People who live by large, inland bodies of water have a phrase in their lexicon that describes the blizzards that hit them throughout the winter: “lake-effect snow.” When wintry winds blow over wide swaths of warmer lake water, they thirstily suck up water vapor that later freezes and drops as snow downwind, blanketing cities near lake shores. These storms are no joke: a severe one dumped nearly 11 feet of snow over the course of week in Montague, N.Y. before New Year’s Day, 2002; another week-long storm around Veteran’s Day in 1996 dropped around 70 inches of snow and left more than 160,000 residents of Cleveland without power.
Other lake-effect snowstorms, such as those that skim the surface of Utah’s Great Salt Lake, are more of a boon, bringing fresh, deep powder to ski slopes on the leeward side of nearby mountains. But new research shows that mountains don’t just force the moisture-laden winds to dump snow. Mountains upwind can actually help guide the cold air patterns over lakes, helping to produce severely intense snowstorms. Mountains far afield can also deflect cold wind away from water, reducing a lake’s ability to fuel large storms. If these forces work with smaller topographic features, they may help illuminate whether gently rolling hills near the Great Lakes contribute to the creation and intensity of lake-effect snow.
The research, published yesterday in the American Meteorology Society‘s journal, Monthly Weather Review, focused on wind patterns that swirl around the Great Salt Lake. “What we’re showing here is a situation where the terrain is complicated–there are multiple mountain barriers, not just one, and they affect the air flow in a way that influences the development of the lake-effect storm over the lake and lowlands,” said the study’s senior author Jim Steenburgh, in a statement.
Steenburgh, a professor of atmospheric sciences at the University of Utah, and lead author Trevor Alcott, a recent doctoral graduate from the university and now a researcher at the National Weather Service in Salt Lake City, became interested in studying Utah’s winter weather after they noticed that current weather forecast models struggle to anticipate the intensity of the dozen or so lake-effect storms that strike their state’s major cities each winter. These models don’t include the effects of topography, such as the Wasatch Range (which forms the eastern border of the valley that encloses the Great Salt Lake), the Oquirrh Mountains (which forms the western border of the valley) or the mountains along the north and northwest borders of Utah some 150 miles away from the population centers of Salt Lake City and Provo.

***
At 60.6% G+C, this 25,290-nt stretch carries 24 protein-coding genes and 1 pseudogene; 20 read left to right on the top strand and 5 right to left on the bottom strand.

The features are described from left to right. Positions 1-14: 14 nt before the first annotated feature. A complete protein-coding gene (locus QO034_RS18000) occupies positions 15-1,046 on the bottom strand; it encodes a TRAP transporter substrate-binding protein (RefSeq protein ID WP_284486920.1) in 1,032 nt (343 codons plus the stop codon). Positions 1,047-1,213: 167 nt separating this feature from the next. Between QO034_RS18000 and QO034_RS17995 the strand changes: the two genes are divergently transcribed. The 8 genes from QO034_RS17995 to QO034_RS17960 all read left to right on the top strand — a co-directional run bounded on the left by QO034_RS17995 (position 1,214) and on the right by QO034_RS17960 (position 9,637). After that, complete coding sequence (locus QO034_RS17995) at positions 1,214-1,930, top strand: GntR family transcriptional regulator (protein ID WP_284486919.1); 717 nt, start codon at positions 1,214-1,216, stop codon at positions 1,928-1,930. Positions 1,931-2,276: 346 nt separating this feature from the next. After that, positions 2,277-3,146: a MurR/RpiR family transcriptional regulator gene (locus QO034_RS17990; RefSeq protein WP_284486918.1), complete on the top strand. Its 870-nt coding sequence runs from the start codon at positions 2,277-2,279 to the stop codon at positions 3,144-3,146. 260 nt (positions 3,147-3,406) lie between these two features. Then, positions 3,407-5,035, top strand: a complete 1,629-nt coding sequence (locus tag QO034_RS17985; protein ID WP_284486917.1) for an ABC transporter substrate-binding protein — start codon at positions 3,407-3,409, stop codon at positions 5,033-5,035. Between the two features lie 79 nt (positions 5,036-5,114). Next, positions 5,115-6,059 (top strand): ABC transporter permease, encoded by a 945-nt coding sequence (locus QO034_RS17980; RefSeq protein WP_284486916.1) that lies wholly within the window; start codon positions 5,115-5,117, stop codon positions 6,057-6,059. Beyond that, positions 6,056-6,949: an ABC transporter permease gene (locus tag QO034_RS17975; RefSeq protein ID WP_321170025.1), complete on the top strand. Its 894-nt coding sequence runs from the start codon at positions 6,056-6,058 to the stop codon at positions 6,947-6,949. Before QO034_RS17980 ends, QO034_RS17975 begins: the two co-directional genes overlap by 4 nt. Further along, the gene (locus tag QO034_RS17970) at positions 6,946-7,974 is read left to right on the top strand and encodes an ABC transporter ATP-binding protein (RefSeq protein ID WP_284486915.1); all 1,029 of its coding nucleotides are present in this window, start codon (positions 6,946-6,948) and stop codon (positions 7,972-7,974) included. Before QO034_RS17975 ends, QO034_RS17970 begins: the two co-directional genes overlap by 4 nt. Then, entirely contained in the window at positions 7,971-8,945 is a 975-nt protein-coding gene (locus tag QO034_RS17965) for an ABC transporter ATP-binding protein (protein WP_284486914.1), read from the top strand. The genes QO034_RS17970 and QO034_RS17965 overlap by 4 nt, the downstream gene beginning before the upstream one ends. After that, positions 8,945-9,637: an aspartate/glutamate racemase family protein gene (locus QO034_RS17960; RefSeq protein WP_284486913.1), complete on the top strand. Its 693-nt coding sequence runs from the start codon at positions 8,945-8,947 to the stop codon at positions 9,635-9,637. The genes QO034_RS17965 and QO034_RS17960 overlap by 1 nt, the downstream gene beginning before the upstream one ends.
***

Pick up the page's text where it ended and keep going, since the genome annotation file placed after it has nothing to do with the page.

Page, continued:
So Alcott and Steenburgh ran a computer simulation that incorporated mountains close to the lake as well as those closer to the Idaho and Nevada borders to mimic the creation of a moderate lake effect storm that occurred over the Great Salt Lake from Oct. 26-27, 2010, which brought up to 11 inches of snow to the Wasatch. After their first simulation–their “control”–was complete, they ran several more simulations that plucked out geographic features. Using this method, “We can see what happens if the upstream terrain wasn’t there, if the lake wasn’t there, if the Wasatch Range wasn’t there,” Steenburgh explained.
When they removed the lake and all mountains from their simulation, the model didn’t produce any snowfall. When they kept all the mountains but removed the lake, only 10% of the snow simulated the model of the real storm fell. Keeping the lake but flattening all the mountains resulted in only 6 percent of the snow falling. Resurrecting the Wasatch Range but removing the other mountains yielded 73 percent of the snow compared to the simulation of the real storm.
But the real surprise is what happened when both the Wasatch and Oquirrh ranges were retained, but the ranges in northern Utah at the Idaho and Nevada borders were removed. The result? 61 percent more snowfall than simulated in the real storm. The Wasatch and Oquirrh ranges form a funnel, guiding wind over the lake and enhancing snowfall in the downwind cities of Salt Lake City and Provo. Further, without the barrier of the northern mountains, which range between 7,600 feet to 10,000 feet in peak elevation–considerably less than the Wasatch’s peak elevation of nearly 12,000 feet, waves of cold air can reach the Great Salt Lake without deflection.
In effect, Utah’s major cities are shielded by moderately sized mountains that together cast a long snow shadow!